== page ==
When shopping around for a new countertop, you may find yourself overwhelmed with all the available options. Whether you are looking for elegance or versatility, there is a countertop for you. One of the most durable materials you can purchase is called quartzite. But what is it? And is it engineered like quartz? Welcome to Quartzite 101, where your frequently asked questions about this commonly mislabeled natural stone are answered.
Quartzite is a naturally formed metamorphic rock that comes from sandstone. Due to being exposed to heat and pressure under the Earth’s crust for long periods, the sandstone starts to change, forming into other materials like quartzite. The time spent under pressure alters the overall quality of quartzite. For instance, if the pressure was lower than normal, the stone may feel grainy to the touch. A more crystallized quartzite will feel smooth and contain fewer pores.
In order to be called quartzite, the stone must contain at least 80% quartz. And no, not the manufactured quartz.
Due to the names and base material being very similar, it is a common misconception that quartzite and quartz are the same things. In actuality, they are very different.
Quartzite is all-natural. It comes from a quarry, much like marble or granite. The high-end quartzite that is used in the kitchen is between 90-99% quartz and a little bit of silica to bind it together.
Quartz countertops are manufactured. Real quartz is ground into a fine powder then mixed with polymer resin and pigments, baked, and cut into slabs. Quartz contains about 90-94% quartz and up to 10% polymer resin. Being that quartz is man-made, it can come in virtually any color you want.
On the Mohs Hardness Scale, natural quartzite is between a 7 and 8. Quartz is between 6 and 7. Knife blades won’t cut through either stone, but quartz is more likely to etch and scratch if you cut directly on it.
Can Quartzite Get Etched or Scratched?
No, quartzite does not etch or scratch. Not without some effort. The stone is harder than a knife blade. Such properties mean that it will stand up to wear and tear rather well. However, while it might be tempting to cut and chop directly on the countertop, it is still wise to use cutting boards and other utensils. Although the blades themselves won’t cause damage, liquids from whatever it is you are cutting will!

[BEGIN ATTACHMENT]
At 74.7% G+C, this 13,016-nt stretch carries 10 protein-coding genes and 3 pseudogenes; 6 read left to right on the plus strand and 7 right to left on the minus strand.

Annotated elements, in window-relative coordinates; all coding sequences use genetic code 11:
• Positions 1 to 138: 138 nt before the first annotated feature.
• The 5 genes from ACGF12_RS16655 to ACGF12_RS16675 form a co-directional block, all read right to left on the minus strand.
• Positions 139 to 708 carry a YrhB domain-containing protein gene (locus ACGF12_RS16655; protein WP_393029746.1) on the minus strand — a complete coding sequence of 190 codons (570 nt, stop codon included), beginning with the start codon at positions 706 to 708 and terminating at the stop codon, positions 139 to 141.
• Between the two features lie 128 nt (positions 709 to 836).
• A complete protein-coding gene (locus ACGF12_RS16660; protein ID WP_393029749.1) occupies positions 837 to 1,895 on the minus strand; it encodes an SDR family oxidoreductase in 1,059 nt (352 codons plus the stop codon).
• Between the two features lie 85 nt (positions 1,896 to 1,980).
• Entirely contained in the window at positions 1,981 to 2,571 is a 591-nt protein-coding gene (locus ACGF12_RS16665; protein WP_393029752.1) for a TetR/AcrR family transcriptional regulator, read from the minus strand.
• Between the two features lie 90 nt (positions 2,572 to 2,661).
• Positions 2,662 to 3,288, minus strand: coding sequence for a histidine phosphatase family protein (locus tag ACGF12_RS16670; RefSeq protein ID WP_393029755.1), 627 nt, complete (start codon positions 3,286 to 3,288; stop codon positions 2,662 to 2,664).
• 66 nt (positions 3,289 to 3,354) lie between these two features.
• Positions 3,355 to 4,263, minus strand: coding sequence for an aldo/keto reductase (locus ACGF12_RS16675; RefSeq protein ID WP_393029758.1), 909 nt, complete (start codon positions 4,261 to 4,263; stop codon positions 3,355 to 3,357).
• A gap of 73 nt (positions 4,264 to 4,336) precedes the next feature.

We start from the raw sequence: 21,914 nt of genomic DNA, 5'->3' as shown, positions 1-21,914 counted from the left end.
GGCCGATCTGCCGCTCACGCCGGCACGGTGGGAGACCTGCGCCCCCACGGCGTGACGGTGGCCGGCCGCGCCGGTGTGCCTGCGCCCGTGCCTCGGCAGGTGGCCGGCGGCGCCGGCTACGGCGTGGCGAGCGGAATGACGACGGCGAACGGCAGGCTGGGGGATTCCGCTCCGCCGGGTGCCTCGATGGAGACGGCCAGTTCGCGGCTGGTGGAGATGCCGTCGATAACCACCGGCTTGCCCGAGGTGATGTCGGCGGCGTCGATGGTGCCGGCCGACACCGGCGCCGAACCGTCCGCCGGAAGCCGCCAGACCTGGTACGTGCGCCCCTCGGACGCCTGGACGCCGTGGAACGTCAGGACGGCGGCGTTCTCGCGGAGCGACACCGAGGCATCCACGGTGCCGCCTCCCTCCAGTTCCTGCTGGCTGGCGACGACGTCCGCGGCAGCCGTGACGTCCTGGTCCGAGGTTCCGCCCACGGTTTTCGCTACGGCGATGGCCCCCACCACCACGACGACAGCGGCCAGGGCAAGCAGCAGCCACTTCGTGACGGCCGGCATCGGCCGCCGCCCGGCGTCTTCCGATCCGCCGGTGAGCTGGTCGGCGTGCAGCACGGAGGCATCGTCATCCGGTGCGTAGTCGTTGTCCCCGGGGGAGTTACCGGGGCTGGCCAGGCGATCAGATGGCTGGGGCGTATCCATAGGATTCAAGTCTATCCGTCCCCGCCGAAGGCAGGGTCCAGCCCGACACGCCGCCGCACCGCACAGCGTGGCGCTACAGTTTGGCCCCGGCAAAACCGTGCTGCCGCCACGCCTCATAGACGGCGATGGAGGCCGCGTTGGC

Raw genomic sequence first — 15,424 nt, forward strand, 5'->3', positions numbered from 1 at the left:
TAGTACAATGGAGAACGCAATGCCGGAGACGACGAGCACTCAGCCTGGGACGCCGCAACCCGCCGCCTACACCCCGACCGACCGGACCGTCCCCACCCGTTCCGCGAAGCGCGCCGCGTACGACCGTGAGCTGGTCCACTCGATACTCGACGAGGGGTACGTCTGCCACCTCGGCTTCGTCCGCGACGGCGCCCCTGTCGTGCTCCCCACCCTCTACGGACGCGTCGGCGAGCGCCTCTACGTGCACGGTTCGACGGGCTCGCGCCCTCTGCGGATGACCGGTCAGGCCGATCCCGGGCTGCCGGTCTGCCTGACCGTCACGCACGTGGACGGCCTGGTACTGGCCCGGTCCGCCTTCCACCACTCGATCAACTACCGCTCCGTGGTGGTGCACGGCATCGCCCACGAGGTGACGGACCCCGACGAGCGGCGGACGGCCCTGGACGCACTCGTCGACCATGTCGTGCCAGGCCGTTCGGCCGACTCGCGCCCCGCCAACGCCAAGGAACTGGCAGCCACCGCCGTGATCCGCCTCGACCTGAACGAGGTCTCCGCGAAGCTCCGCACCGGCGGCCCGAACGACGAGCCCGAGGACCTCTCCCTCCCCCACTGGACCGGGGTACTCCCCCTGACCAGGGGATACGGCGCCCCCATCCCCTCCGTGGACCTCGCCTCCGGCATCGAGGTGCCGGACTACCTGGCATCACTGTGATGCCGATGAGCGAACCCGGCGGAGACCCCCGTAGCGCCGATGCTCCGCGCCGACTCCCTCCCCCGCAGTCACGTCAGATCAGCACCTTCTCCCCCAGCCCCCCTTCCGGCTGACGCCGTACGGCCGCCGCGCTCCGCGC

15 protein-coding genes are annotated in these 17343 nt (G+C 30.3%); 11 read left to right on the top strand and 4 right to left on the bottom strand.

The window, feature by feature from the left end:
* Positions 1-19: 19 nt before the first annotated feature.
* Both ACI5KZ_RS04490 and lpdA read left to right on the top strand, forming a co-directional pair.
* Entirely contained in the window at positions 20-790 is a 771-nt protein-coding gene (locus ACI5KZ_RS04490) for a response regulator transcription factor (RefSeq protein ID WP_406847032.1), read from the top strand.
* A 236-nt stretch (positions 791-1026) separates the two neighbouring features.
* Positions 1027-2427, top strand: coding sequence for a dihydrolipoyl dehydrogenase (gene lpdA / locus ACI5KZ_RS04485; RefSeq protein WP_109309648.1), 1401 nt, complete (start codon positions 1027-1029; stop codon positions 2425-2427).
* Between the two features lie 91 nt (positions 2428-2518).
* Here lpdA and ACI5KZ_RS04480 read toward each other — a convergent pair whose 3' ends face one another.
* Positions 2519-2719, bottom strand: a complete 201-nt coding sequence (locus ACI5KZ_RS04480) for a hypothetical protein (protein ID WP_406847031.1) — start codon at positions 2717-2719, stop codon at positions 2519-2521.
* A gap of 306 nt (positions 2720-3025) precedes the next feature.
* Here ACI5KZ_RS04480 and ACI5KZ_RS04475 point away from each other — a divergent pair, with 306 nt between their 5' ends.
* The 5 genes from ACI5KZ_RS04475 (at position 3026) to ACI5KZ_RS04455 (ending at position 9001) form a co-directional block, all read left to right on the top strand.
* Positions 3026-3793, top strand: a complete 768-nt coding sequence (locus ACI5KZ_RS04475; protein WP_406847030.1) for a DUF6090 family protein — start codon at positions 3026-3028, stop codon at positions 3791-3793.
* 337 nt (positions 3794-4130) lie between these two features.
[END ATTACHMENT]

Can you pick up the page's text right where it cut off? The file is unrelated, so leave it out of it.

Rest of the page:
Should Quartzite Be Sealed?
Yes, quartzite should be sealed. Quartzite is a hard material, meaning that it will not get scratched or etched easily. However, due to its composition, it is porous. Liquids will soak in and stain the stone. Because of that, it is recommended that you seal the quartzite upon installation and then again around the same time every year.
You may notice that it is time to renew the sealant when the area around the sink starts to get darker than the rest of the countertop. Fortunately, applying a new coat of sealant does not take long, especially if you call in a professional like Marble Concepts. You may also want to use cutting boards, trivets, and spoon rests to prevent your quartzite countertop from staining or growing dark.
How Do I Clean a Quartzite Countertop?
Quartzite is very easy to clean. For everyday cleaning, a soft cloth, warm water, and soap will be more than enough. Larger messes and spills may require a specially formulated cleaner for natural stone. Never use solvents, ammonia, or 100% bleach on your counters, as it could damage them. Furthermore, if you have soft quartzite, anything with acid is also not recommended, including vinegar. Only true quartzite can withstand acid.
Is Quartzite Good for a Kitchen Countertop?
Yes, it is! There are a couple of advantages that make quartzite ideal for kitchen countertops. First, quartzite is harder and more durable than granite. Next, quartzite does not etch easily. Yes, it is porous and prone to staining, but you do not have to worry about it looking dull right away. There are some slabs of quartzite that are called “soft,” which means that they will wear more like marble.
For those who love baking, quartzite is very heat-resistant. You can put a hot pan or plate on the countertop without it getting damaged immediately. Compare that to quartz, which will melt at 300 degrees F.
Quartzite is also easy to maintain. Cleaning is a breeze, as is routine maintenance. In short, quartzite counters are a superb material for your kitchen. This is definitely one material you want to consider for your next home improvement project.
What Colors Does Quartzite Come In?
One of the disadvantages of quartzite is the lack of color options available. Generally, natural quartzite comes in a range of whites and grays. You may also find slabs that have some green, red, or pink, depending on how much iron is present. Some slabs will also contain veining, much like marble, adding a level of uniqueness to each piece.
Get a Natural Stone Countertop from Marble Concepts
Quartzite is a beautiful, all-natural stone made with quartz and silica. Although it does not have a wide range of colors of granite or man-made quartz, it is still one of the best countertop materials around. If you are considering installing quartzite countertops, make sure you consult a professional from Marble Concepts first. Marble Concepts has many years of experience working with natural stone. We can assist you in finding the right slab, installation, and maintenance. Give us a call at 215-396-7393 or fill out the contact form today.